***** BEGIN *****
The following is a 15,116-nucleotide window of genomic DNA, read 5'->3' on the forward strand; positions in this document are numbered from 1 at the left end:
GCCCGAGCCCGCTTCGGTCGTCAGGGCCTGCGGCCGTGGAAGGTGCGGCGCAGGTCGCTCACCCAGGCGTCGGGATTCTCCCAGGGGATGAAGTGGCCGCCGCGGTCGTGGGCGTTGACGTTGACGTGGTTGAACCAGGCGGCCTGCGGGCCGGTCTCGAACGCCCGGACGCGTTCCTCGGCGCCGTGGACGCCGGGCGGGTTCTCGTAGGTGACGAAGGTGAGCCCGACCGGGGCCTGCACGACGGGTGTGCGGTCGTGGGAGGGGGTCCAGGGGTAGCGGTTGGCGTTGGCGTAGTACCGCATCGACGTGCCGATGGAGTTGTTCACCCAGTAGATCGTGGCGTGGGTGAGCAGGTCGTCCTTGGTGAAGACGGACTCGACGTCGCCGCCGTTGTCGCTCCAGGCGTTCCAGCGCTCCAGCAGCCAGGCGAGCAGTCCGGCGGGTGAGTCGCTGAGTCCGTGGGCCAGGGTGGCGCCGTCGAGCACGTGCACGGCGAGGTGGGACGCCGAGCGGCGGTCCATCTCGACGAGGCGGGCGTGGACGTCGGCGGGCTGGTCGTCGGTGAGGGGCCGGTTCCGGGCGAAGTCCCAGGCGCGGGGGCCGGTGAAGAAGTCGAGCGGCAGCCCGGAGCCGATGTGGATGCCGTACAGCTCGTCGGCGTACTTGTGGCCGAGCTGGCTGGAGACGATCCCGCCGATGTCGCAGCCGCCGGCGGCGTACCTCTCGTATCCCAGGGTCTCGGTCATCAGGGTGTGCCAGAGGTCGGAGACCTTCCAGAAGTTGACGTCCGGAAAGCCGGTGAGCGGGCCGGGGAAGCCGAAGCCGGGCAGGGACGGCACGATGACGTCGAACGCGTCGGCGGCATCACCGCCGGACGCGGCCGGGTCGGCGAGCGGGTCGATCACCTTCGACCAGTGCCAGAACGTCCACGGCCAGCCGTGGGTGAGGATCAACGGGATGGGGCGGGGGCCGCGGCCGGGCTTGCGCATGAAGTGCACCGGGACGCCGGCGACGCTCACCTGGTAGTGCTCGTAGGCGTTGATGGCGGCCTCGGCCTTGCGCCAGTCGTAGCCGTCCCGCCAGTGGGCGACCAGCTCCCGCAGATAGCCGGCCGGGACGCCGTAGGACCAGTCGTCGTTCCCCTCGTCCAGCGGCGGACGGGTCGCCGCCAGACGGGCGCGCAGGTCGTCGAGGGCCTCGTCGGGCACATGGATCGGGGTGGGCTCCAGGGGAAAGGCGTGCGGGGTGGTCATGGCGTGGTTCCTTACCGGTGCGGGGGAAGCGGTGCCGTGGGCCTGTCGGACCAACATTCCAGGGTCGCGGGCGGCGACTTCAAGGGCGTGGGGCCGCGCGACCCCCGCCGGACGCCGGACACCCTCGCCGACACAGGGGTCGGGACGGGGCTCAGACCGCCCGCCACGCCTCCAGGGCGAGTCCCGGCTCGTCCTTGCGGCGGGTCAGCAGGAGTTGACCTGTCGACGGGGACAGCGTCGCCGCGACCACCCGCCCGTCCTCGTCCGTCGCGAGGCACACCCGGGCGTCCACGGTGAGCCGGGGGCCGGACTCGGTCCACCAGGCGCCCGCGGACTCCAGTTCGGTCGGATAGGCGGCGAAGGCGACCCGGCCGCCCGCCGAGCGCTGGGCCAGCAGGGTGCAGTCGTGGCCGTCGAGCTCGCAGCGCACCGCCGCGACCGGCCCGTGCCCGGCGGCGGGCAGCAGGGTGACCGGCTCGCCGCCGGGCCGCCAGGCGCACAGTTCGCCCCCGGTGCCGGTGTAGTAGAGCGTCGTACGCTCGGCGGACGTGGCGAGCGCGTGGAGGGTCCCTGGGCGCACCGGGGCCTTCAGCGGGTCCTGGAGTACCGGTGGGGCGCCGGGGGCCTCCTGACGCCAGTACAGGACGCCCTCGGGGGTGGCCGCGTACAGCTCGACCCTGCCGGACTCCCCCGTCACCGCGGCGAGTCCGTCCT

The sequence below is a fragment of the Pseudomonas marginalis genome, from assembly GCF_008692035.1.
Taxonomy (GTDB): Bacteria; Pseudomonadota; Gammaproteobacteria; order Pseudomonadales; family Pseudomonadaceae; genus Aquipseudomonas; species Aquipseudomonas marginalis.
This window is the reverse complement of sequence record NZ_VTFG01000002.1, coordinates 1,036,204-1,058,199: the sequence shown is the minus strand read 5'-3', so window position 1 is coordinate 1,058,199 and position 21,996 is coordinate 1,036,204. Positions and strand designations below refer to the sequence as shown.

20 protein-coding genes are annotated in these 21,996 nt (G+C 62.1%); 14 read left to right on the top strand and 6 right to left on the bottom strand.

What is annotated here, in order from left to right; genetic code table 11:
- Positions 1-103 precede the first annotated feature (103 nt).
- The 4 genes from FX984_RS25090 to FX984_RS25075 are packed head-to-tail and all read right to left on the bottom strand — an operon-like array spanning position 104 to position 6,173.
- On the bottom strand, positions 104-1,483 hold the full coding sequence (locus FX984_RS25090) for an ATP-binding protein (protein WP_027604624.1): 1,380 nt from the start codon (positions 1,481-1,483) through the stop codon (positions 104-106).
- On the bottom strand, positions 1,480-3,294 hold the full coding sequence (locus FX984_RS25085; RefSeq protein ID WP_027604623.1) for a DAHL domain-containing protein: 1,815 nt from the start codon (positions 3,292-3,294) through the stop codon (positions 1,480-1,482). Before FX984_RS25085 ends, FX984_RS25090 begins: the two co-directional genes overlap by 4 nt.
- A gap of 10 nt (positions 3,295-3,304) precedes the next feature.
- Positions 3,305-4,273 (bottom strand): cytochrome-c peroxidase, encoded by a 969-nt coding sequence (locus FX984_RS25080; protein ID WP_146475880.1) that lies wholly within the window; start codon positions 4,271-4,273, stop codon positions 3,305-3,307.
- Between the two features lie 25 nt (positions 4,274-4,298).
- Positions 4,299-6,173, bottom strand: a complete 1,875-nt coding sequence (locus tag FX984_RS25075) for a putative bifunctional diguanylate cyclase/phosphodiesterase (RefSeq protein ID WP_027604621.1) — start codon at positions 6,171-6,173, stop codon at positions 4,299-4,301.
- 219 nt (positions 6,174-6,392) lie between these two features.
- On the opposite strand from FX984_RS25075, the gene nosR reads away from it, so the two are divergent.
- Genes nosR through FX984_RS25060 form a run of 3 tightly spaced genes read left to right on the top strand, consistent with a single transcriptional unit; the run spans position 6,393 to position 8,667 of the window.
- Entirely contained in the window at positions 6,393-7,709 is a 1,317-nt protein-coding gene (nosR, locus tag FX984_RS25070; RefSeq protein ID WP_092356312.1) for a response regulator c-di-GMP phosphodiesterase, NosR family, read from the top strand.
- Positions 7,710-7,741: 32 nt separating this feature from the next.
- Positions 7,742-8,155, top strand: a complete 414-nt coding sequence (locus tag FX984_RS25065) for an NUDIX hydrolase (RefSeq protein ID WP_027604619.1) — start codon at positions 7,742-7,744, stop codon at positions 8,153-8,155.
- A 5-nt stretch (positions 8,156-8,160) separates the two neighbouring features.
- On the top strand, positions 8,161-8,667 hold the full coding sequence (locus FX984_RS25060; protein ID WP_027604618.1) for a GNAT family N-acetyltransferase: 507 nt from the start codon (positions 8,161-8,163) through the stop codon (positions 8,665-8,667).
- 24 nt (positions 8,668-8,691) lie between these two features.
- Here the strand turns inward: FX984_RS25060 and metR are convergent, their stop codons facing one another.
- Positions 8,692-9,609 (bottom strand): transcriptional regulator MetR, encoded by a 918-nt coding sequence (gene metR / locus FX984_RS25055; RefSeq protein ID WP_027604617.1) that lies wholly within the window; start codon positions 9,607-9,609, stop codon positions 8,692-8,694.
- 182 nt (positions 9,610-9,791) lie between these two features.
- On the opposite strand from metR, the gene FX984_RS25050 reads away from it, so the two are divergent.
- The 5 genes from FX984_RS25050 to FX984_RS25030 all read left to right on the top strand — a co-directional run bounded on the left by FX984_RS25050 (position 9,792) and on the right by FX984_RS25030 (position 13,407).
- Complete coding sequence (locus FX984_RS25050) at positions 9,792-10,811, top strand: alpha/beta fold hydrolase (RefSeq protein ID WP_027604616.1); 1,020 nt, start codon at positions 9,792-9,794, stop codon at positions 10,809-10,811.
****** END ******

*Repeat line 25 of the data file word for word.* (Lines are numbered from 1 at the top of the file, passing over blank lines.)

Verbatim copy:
- Here the strand turns inward: FX984_RS25060 and metR are convergent, their stop codons facing one another.